Everyone, every single person in this room, has felt fear. It is a debilitating state of being, which can grab you from the back at any given time. We have evolved into a machines, which spit out products obviously born of terror. Why else do we put bright attention signs on wet floors, carry pepper spray for the late night route, or hang fire extinguishers in every room, in every building? Why would we, as a species of masterminds, be influenced so heavily by something as trivial as fear?
What is fear which so effectively brings us, the indestructible race, to our knees because of something like the dark? Or heights? Or speeches?
Fear is one of six main emotions – happiness, sadness, anger, disgust, surprise, and fear. Happiness, sadness, and anger, we believe, are a part of life, and this isn’t a lie. These three make up the mechanisms of the consciously thinking mind, and the heart of a healthy, sentient soul. Disgust and surprise work as protection from both the foul milk hiding in our fridge to the very happy (or very grave) event of people hiding in the dark of our homes. Fear, meanwhile, is seen to be shrouded in doubt. The question becomes this: why has fear become an inborn trait amongst the living?
Amir, from Khaled Hosseini’s the Kite Runner, ran away from his chance to save Hassan because he feared suffering the same gruesome fate as his best friend. He ended up “damning” himself. Macbeth slaughtered those who were once his allies, those who were once his friends, out of fear of losing his power. He ended up getting beheaded! What is the purpose of fear, then if its product is only devastation? Why must we, the perfectly smart, awesomely accomplished human beings, suffer because of the wiring in our heads?
What are we so afraid of?
I remember, once, I was about eleven or twelve. I was walking home from the park. It didn’t really matter that the sun had almost set, because my house was only three minutes from where I was, tops. I was walking home, and I look behind me. There was this tall, hooded figure, walking about ten paces from me. I can see it now, the perfect silhouette against the inky blue sky, already speckled with stars. All I could feel was the gripping sensation of fear, curling around my body and squeezing me so tight I could scarcely breathe, like a python. I subconsciously started writing my will in my head, as if something- God, Karma, or even Zeus– would listen.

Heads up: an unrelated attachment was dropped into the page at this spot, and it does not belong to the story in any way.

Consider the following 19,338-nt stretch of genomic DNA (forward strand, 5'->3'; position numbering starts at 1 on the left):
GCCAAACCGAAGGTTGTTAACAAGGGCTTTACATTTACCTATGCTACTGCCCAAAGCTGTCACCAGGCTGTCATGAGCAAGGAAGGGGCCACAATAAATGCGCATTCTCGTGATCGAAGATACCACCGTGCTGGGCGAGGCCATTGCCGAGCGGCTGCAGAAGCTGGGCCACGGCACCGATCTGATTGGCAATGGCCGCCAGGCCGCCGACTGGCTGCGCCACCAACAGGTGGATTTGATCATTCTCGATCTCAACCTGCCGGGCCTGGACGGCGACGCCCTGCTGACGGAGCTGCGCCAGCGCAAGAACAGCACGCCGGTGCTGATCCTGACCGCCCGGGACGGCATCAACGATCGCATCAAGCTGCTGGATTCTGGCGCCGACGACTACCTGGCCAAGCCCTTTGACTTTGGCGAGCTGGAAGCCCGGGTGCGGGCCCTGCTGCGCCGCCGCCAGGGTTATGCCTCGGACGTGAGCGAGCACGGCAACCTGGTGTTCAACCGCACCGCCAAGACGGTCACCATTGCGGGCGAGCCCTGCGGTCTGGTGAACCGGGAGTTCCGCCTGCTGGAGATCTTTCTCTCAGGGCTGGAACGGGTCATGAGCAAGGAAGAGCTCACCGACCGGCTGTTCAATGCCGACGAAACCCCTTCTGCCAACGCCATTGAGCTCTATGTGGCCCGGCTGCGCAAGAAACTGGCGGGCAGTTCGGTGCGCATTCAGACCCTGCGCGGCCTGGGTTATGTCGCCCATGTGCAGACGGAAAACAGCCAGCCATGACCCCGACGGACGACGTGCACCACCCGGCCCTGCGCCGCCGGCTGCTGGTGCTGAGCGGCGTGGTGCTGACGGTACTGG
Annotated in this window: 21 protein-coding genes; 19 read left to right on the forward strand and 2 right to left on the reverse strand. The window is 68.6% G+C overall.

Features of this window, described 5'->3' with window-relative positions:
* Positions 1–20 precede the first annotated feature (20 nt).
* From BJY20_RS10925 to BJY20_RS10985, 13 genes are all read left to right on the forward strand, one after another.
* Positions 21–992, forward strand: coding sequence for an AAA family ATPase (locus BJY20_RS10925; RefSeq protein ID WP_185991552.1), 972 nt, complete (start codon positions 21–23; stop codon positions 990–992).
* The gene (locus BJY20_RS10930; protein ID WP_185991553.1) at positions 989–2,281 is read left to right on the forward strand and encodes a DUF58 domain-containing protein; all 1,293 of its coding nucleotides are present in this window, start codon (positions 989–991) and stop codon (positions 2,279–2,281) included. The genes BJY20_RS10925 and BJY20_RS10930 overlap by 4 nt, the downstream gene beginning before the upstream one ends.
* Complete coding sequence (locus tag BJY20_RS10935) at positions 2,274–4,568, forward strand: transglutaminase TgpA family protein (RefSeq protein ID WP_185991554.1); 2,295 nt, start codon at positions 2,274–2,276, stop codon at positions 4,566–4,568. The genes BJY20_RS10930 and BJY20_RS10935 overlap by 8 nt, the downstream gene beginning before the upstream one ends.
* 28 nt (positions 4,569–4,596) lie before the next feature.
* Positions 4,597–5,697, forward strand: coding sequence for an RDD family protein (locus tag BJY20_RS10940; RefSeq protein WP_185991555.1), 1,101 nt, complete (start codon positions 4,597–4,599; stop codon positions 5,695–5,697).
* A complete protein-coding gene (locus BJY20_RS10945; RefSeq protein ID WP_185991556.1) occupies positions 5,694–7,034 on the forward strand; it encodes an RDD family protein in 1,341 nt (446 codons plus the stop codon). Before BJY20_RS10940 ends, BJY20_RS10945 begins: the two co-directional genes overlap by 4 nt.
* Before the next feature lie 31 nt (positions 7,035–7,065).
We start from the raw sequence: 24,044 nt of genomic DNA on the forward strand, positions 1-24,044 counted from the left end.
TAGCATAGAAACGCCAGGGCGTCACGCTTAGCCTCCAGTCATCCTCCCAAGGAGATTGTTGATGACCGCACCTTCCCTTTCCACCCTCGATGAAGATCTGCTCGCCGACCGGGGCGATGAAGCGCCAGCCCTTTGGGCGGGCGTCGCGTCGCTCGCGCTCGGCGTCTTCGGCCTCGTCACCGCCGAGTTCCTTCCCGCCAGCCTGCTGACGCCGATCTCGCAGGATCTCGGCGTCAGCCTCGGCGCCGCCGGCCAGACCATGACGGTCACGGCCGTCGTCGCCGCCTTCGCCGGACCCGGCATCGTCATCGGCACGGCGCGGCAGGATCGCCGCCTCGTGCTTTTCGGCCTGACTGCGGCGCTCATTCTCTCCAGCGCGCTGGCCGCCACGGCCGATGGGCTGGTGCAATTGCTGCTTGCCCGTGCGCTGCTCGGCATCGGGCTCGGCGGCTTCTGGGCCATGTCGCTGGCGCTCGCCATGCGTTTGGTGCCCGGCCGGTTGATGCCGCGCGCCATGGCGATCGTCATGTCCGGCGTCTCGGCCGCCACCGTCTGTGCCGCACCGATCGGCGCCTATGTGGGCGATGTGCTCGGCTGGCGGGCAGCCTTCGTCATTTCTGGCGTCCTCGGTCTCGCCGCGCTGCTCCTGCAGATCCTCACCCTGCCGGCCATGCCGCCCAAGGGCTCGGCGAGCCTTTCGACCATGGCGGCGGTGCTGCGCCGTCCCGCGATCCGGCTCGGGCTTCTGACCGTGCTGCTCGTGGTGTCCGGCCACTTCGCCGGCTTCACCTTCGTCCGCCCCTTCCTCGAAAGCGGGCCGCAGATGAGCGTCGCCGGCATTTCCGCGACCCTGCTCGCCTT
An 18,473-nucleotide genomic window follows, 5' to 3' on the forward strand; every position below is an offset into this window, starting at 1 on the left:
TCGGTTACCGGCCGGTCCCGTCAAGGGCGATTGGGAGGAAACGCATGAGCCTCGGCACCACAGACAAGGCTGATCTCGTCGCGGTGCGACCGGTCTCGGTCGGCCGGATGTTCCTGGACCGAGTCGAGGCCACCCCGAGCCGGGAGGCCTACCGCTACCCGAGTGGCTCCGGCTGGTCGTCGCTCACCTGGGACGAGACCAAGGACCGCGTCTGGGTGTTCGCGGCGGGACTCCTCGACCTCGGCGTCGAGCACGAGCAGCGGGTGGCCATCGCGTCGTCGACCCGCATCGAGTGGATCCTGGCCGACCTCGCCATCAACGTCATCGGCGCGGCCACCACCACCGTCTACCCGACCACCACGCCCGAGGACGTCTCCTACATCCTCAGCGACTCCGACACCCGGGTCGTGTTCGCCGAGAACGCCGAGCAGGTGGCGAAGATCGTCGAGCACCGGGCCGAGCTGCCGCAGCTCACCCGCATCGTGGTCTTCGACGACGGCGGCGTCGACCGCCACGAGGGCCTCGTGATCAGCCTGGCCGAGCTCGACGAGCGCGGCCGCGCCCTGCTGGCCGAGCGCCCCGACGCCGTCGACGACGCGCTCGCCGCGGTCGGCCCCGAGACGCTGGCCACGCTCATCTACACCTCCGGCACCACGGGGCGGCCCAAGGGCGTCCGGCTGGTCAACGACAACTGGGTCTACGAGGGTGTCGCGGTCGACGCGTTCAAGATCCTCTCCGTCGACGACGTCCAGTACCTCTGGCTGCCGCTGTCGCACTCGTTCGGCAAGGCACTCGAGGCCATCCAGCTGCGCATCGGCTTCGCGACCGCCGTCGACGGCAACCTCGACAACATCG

I look back and I just think- it was probably just a conveniently tall dude who was going the same way as I was, no big deal. But the point isn’t that my gripping fear at the time was completely unfounded. It was that my gripping fear at the time was completely instinctual.
What did I, an eleven year old girl with pigtails and an ‘I ❤ Fred Weasley’ badge imagine would happen? Injury? Abduction? Rape? Probably. But it all came down to one thing, one thing which rules the heads of all creatures in this sorry world, the conclusion of all our anxieties- death.
The end of human experience. The unknown.
We can do all the research, we can answer all our ponderings, discover everything which our universe has to offer, and we can travel to ‘infinity and beyond’, but there will always be that question. The question.
Is death the end?
It is this question which has driven us out of our dark caves and into the bright light of innovation. It is this question which has so effectively made us afraid of what would happen if we didn’t immunize ourselves with medicine. It is this question, this fear of the unknown, which has forced us to wonder and seek more beauty in this ‘sorry world’, and make ourselves better, all for the comfort that we can put off the inevitable end of our lives.
Our ancestors were afraid. They were afraid of the dark and its very real potential for concealing deadly predators in its depths. It’s result? Survival. Fear is the inborn, pure desire to live. We create, we imagine, we fear so we can motivate ourselves to truly carpe diem. If life was the horse, fear is the saddle and its reins which keeps us on top, riding our way through the jungle which stands in the way of our true life destinations.
Fear. We have all been host to it, and it’s always dwelling deep in our guts. Every single one of us is susceptible to this, which seems horrid and sometimes unfair- but it makes us work harder every day, and accomplish the impossible before Death arrives on our doorsteps.
The result of fear isn’t devastation. Not always. Fear is our motivation to innovate and save ourselves.
On that note, I ask only one more question of all of you, and your answer lies within your own opinions – can fear be what holds you back, or what pushes you forward?